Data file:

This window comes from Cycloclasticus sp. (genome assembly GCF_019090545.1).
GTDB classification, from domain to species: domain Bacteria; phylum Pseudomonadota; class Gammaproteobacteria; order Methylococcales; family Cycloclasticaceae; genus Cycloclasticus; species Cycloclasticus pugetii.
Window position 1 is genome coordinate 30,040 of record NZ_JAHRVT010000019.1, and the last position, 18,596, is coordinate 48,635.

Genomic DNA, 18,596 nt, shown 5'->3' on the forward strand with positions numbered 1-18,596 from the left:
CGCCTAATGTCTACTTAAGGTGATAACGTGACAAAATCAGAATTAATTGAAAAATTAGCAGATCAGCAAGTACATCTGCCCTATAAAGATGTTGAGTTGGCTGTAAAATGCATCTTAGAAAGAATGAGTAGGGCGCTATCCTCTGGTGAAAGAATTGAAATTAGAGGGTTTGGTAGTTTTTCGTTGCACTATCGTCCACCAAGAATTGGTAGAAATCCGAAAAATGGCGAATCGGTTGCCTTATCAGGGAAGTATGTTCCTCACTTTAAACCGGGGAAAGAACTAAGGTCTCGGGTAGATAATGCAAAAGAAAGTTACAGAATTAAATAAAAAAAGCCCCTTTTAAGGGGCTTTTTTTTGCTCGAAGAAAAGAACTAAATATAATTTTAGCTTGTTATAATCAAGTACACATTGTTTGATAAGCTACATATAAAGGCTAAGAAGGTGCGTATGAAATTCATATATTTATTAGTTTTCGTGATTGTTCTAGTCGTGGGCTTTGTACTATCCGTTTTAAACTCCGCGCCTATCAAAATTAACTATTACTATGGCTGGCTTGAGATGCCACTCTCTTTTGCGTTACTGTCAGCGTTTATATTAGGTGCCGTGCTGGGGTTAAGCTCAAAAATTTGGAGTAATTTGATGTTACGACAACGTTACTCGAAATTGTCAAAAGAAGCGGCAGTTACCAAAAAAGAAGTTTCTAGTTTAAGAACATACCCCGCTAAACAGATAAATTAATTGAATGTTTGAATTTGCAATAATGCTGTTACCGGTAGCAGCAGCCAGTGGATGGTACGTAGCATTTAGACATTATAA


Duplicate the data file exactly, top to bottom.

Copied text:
This window comes from Cycloclasticus sp. (genome assembly GCF_019090545.1).
GTDB classification, from domain to species: domain Bacteria; phylum Pseudomonadota; class Gammaproteobacteria; order Methylococcales; family Cycloclasticaceae; genus Cycloclasticus; species Cycloclasticus pugetii.
Window position 1 is genome coordinate 30,040 of record NZ_JAHRVT010000019.1, and the last position, 18,596, is coordinate 48,635.

Genomic DNA, 18,596 nt, shown 5'->3' on the forward strand with positions numbered 1-18,596 from the left:
CGCCTAATGTCTACTTAAGGTGATAACGTGACAAAATCAGAATTAATTGAAAAATTAGCAGATCAGCAAGTACATCTGCCCTATAAAGATGTTGAGTTGGCTGTAAAATGCATCTTAGAAAGAATGAGTAGGGCGCTATCCTCTGGTGAAAGAATTGAAATTAGAGGGTTTGGTAGTTTTTCGTTGCACTATCGTCCACCAAGAATTGGTAGAAATCCGAAAAATGGCGAATCGGTTGCCTTATCAGGGAAGTATGTTCCTCACTTTAAACCGGGGAAAGAACTAAGGTCTCGGGTAGATAATGCAAAAGAAAGTTACAGAATTAAATAAAAAAAGCCCCTTTTAAGGGGCTTTTTTTTGCTCGAAGAAAAGAACTAAATATAATTTTAGCTTGTTATAATCAAGTACACATTGTTTGATAAGCTACATATAAAGGCTAAGAAGGTGCGTATGAAATTCATATATTTATTAGTTTTCGTGATTGTTCTAGTCGTGGGCTTTGTACTATCCGTTTTAAACTCCGCGCCTATCAAAATTAACTATTACTATGGCTGGCTTGAGATGCCACTCTCTTTTGCGTTACTGTCAGCGTTTATATTAGGTGCCGTGCTGGGGTTAAGCTCAAAAATTTGGAGTAATTTGATGTTACGACAACGTTACTCGAAATTGTCAAAAGAAGCGGCAGTTACCAAAAAAGAAGTTTCTAGTTTAAGAACATACCCCGCTAAACAGATAAATTAATTGAATGTTTGAATTTGCAATAATGCTGTTACCGGTAGCAGCAGCCAGTGGATGGTACGTAGCATTTAGACATTATAA